Friday, April 12, 2013

Professional BBQ circuit question from email

Hi Bruce,

I came across your company and thought perhaps you would be the persona that can help me.

I compete on the Professional Barbecue Circuit across the USA and I'm seeking to improve my pork category. I cook Boston Butts that are typically 9 lbs. I've been thinking of trying a piglet in the hopes it may be more tender and juicy. We smoke the butts for 8-9 hours. There is a rule that states all Pork Butts or pork shoulders must be a 5 lbs. This said, if I choose to cook a piglet, I'd probably have to cook the whole shoulder (butt & picnic).

I travel a lot and it's easier if I call you. Please let me know if there's a convenient time where I could give you a call.


I am not sure that I understand what you're asking, but I'll take a stab at it.    

Most pork, including the shoulders that you are cooking, are from relatively young animals; usually 6 to 7 months old at slaughter.  They're raised to a live weight of 250 to 280lbs and slaughtered.

The shoulder roasts you're cooking now are from animals that size.  

You can eat a pig at any age; and many people do BBQ whole pigs; i sell a lot of 80lb to 120lb dressed weight pigs for that reason; any bigger and it's difficult to get the pig to cook through without the outside getting too dry or burnt.  A lighter pig like that will result in smaller roasts, and I really haven't noticed a difference in taste & texture between them and the roasts on larger pigs of the same breed.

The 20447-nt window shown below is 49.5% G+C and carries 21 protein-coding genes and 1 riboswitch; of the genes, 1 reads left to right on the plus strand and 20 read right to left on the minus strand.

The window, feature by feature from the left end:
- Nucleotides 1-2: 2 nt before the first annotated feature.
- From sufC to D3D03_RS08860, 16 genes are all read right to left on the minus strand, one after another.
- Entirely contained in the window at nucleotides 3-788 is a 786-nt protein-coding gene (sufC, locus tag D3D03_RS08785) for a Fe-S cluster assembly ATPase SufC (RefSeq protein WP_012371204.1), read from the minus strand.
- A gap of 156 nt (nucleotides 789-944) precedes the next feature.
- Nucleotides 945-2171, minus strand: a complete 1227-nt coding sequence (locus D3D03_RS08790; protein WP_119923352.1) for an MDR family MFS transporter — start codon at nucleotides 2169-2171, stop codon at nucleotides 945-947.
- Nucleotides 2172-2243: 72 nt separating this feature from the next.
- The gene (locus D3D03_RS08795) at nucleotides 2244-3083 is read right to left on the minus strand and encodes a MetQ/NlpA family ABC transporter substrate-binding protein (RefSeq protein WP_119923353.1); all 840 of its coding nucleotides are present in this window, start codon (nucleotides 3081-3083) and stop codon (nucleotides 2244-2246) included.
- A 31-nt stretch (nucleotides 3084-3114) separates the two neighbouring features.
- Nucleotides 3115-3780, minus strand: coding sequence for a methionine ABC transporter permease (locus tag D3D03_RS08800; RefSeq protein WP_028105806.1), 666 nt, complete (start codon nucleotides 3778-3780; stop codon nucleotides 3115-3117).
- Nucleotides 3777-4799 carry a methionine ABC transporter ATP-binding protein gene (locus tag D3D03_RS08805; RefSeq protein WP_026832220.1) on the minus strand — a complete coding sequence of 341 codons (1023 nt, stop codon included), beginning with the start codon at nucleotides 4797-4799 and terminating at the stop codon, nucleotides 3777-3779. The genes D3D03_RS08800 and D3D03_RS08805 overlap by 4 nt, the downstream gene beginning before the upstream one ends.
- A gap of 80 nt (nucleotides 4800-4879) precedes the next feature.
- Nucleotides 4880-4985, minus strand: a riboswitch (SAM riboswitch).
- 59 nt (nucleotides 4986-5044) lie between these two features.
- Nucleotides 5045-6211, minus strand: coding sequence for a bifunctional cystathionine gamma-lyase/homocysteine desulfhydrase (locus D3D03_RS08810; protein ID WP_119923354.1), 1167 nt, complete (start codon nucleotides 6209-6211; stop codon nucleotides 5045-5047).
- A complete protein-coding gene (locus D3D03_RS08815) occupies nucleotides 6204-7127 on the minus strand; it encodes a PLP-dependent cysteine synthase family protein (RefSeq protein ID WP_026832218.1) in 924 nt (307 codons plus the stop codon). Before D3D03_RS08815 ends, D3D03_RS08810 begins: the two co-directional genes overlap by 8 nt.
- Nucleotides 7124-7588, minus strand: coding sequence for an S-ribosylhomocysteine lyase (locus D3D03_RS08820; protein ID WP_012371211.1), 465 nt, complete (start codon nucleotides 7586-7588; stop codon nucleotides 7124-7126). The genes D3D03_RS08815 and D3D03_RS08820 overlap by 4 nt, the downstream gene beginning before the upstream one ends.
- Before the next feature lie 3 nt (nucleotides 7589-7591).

Random pork from normal retail outlets will tend to be either blue butts (a hybrid pig, hampshire x yorkshire) or a duroc based pig.  They are popular with industry because they produce a large amount of lean pork and a favorable conversion ratio of feed to meet.  

Pigs that have been popular with BBQ competitions are a different breed; take a look at the cochon555 competition, for instance.

What people have been doing is picking breeds that aren't the usual lean pork choice, like berkshire, or red wattle, or mangalitsa, and by doing so they get a result that tastes better than the leaner pork than is common.  My experience has been that people who haven't eaten heritage breed pork just don't know what they are missing, and after they've had a chance to taste what pork can taste like it's no comparison.  

That's why i raise a berkshire-centered pig herd.  I did so on the basis of a taste test when I was choosing animals to raise; berkshire pigs were the tastiest I was able to find, and that's held up.  

It's easier for me to respond to email than phone; I have stuff I have to do, and email can be handled in the time between tasks.  Plus it provides fodder for the blog.  

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